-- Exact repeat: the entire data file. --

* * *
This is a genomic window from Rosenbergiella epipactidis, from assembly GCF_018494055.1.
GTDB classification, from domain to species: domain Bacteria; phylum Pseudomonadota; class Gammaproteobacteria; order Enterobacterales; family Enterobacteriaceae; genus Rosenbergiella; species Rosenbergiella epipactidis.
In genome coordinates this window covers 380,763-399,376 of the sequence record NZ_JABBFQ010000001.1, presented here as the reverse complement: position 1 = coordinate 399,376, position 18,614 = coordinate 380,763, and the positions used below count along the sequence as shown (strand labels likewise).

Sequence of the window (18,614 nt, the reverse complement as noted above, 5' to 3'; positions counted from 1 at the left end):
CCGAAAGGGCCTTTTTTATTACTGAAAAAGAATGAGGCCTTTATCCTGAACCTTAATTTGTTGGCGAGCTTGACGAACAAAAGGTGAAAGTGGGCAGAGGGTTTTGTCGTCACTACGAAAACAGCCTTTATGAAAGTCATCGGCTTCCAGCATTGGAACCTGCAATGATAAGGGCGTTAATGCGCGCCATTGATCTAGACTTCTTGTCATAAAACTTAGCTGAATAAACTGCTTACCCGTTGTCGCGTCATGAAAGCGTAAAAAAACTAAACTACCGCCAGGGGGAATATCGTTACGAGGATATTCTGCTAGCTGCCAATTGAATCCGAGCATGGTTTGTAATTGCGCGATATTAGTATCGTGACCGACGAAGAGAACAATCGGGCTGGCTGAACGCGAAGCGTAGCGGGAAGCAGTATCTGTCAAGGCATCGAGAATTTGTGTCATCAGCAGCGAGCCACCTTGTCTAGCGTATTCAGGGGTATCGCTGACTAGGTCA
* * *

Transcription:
This is a genomic window from Rosenbergiella epipactidis, from assembly GCF_018494055.1.
GTDB classification, from domain to species: domain Bacteria; phylum Pseudomonadota; class Gammaproteobacteria; order Enterobacterales; family Enterobacteriaceae; genus Rosenbergiella; species Rosenbergiella epipactidis.
In genome coordinates this window covers 380,763-399,376 of the sequence record NZ_JABBFQ010000001.1, presented here as the reverse complement: position 1 = coordinate 399,376, position 18,614 = coordinate 380,763, and the positions used below count along the sequence as shown (strand labels likewise).

Sequence of the window (18,614 nt, the reverse complement as noted above, 5' to 3'; positions counted from 1 at the left end):
CCGAAAGGGCCTTTTTTATTACTGAAAAAGAATGAGGCCTTTATCCTGAACCTTAATTTGTTGGCGAGCTTGACGAACAAAAGGTGAAAGTGGGCAGAGGGTTTTGTCGTCACTACGAAAACAGCCTTTATGAAAGTCATCGGCTTCCAGCATTGGAACCTGCAATGATAAGGGCGTTAATGCGCGCCATTGATCTAGACTTCTTGTCATAAAACTTAGCTGAATAAACTGCTTACCCGTTGTCGCGTCATGAAAGCGTAAAAAAACTAAACTACCGCCAGGGGGAATATCGTTACGAGGATATTCTGCTAGCTGCCAATTGAATCCGAGCATGGTTTGTAATTGCGCGATATTAGTATCGTGACCGACGAAGAGAACAATCGGGCTGGCTGAACGCGAAGCGTAGCGGGAAGCAGTATCTGTCAAGGCATCGAGAATTTGTGTCATCAGCAGCGAGCCACCTTGTCTAGCGTATTCAGGGGTATCGCTGACTAGGTCA